French Painter. Paris 1822 - Paris 1882. Specializes in Orientalism. French painter born in Paris. Well known for his vivid oil paintings depicting slices of life in the world around him. During his early years , Dehodencq studied in Paris at the Ecole des Beaux Arts under the tutelage of famous French artist Leon Cogniet. Following the French revolution of 1848 he spent five years in Spain where he became acquainted with the works of Spanish painters Diego Vel??zquez and Francisco Goya which had a strong influence on his approach to painting. In 1853 he travelled to Morocco where for the following ten years he produced many of his most famous paintings depicting scenes of the world he encountered. While he considered himself to be a 'Last of the Romantics', his work is generally categorized in the mid 19th century realists artistic movement. Dehodencq was the first foreign artist known to have lived in Morocco for an extended number of years. He returned to Paris in 1863. He died in 1882 Adolphe Bouguereau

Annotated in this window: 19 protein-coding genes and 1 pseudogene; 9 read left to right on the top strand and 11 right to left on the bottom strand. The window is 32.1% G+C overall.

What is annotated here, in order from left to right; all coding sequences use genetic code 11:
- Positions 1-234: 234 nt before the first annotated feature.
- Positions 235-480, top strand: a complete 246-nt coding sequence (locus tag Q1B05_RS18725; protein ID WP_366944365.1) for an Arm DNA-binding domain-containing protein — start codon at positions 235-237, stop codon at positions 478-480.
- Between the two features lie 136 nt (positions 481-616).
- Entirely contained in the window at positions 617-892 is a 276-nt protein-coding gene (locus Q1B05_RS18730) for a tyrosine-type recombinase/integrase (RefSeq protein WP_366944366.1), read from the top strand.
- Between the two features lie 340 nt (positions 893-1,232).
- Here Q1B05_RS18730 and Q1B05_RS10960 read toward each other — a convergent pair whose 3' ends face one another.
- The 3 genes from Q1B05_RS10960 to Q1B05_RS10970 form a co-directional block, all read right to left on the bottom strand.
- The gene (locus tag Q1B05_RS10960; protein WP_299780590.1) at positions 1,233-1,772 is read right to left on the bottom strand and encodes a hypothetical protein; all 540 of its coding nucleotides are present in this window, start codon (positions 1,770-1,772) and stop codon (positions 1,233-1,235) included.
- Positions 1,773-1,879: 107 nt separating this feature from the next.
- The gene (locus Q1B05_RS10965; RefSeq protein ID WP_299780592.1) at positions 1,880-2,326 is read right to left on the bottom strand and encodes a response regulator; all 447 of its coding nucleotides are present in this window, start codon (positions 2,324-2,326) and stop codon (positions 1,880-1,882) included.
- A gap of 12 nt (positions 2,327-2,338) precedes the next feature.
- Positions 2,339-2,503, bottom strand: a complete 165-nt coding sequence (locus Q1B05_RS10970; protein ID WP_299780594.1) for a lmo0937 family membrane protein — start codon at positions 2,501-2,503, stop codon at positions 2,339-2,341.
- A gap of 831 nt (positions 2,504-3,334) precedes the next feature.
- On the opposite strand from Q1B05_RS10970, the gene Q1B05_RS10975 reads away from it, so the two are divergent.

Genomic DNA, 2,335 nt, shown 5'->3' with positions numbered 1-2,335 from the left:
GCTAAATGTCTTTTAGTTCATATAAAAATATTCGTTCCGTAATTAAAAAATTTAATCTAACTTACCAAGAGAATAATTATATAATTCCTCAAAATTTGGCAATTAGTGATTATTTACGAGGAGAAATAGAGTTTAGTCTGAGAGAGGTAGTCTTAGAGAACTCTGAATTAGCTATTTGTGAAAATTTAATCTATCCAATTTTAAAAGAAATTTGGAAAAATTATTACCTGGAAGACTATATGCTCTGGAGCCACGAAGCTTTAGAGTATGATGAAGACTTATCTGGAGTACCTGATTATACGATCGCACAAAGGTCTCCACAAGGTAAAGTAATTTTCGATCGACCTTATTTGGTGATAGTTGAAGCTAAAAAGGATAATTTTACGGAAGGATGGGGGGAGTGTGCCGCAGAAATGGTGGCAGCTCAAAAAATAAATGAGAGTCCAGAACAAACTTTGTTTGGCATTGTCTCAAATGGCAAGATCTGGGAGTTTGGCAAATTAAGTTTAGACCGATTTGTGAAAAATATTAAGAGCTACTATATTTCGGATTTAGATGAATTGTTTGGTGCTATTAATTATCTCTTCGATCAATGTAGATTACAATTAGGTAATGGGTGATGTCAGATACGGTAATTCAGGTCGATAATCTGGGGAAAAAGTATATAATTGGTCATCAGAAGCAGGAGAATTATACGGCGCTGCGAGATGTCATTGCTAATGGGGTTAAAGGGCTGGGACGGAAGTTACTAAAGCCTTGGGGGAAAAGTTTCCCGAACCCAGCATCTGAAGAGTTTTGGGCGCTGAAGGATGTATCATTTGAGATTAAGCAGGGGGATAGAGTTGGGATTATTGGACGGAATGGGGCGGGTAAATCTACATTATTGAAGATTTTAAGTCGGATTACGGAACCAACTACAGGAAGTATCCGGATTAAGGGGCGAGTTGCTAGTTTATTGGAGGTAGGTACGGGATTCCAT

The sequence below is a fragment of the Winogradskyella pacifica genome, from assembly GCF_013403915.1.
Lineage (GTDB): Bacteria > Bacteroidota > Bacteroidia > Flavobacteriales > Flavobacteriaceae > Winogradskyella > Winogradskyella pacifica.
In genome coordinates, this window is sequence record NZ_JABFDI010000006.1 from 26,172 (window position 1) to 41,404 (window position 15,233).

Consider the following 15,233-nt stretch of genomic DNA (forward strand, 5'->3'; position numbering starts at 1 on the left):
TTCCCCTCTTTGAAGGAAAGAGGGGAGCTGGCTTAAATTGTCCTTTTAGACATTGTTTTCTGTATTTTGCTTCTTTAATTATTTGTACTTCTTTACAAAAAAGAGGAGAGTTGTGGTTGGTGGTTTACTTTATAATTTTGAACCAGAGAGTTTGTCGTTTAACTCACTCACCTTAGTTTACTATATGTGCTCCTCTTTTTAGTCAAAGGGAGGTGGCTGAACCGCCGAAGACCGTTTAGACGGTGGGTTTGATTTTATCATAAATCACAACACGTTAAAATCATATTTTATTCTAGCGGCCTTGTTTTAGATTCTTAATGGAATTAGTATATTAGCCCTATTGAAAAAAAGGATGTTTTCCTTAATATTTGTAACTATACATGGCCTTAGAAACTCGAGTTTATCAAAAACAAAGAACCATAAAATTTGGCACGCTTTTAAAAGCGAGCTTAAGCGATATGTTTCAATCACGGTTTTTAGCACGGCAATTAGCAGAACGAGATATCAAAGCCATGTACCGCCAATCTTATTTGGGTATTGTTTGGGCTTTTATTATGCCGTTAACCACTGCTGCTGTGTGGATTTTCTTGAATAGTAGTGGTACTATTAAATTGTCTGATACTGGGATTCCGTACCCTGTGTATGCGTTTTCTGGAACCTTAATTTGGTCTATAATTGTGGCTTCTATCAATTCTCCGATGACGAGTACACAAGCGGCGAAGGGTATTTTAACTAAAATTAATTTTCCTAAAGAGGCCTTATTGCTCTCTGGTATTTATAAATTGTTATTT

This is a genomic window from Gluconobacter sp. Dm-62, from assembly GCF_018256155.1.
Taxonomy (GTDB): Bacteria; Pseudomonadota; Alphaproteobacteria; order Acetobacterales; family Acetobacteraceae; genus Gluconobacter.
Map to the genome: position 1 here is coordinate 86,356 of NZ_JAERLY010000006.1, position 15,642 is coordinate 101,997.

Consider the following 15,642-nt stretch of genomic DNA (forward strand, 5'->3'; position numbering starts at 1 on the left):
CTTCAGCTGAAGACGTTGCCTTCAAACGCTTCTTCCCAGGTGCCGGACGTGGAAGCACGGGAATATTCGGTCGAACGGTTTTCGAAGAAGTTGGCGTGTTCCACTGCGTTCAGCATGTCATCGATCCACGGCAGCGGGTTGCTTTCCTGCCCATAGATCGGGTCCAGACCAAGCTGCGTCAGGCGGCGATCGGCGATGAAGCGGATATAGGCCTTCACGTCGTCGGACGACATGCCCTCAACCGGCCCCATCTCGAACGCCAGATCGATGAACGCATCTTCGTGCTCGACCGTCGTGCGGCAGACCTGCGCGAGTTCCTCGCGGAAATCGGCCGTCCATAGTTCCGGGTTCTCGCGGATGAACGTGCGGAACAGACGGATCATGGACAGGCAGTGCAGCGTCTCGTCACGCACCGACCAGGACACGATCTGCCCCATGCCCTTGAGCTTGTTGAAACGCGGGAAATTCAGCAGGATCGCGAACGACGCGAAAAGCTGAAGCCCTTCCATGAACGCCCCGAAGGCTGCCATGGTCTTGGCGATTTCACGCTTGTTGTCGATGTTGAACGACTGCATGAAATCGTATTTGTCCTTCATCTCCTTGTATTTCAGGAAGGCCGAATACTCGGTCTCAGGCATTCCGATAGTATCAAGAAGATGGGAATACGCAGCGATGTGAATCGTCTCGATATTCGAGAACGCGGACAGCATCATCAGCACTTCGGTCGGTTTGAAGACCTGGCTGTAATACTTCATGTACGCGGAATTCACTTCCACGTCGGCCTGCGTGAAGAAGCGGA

French painter. From 1838 to 1841 he took drawing lessons from Louis Sage, a pupil of Ingres, while attending the coll?ge at Pons. In 1841 the family moved to Bordeaux where in 1842 his father allowed him to attend the Ecole Municipale de Dessin et de Peinture part-time, under Jean-Paul Alaux. In 1844 he won the first prize for figure painting, which confirmed his desire to become a painter. As there were insufficient family funds to send him straight to Paris he painted portraits of the local gentry from 1845 to 1846 to earn money. In 1846 he enrolled at the Ecole des Beaux-Arts, Paris, in the studio of Fran?ois-Edouard Picot. This was the beginning of the standard academic training of which he became so ardent a defender later in life. Such early works as Equality (1848; priv. col., see 1984-5 exh. cat., p. 141) reveal the technical proficiency he had attained even while still training. In 1850 he was awarded one of the two Premier Grand Prix de Rome for Zenobia Discovered by Shepherds on the Bank of the River Araxes (1850; Paris, Ecole N. Sup. B.-A.). In December 1850 he left for Rome where he remained at the Villa Medici until 1854, working under Victor Schnetz and Jean Alaux (1786-1864). During this period he made an extensive study of Giotto's work at Assisi and Padua and was also impressed by the works of other Renaissance masters and by Classical art. On his return to France he exhibited the Triumph of the Martyr (1853; Lun?ville, Mus. Lun?ville; see fig. 1) at the Salon of 1854. It depicted St Cecilia's body being carried to the catacombs, and its high finish, restrained colour and classical poses were to be constant features of his painting thereafter. All his works were executed in several stages involving an initial oil sketch followed by numerous pencil drawings taken from life.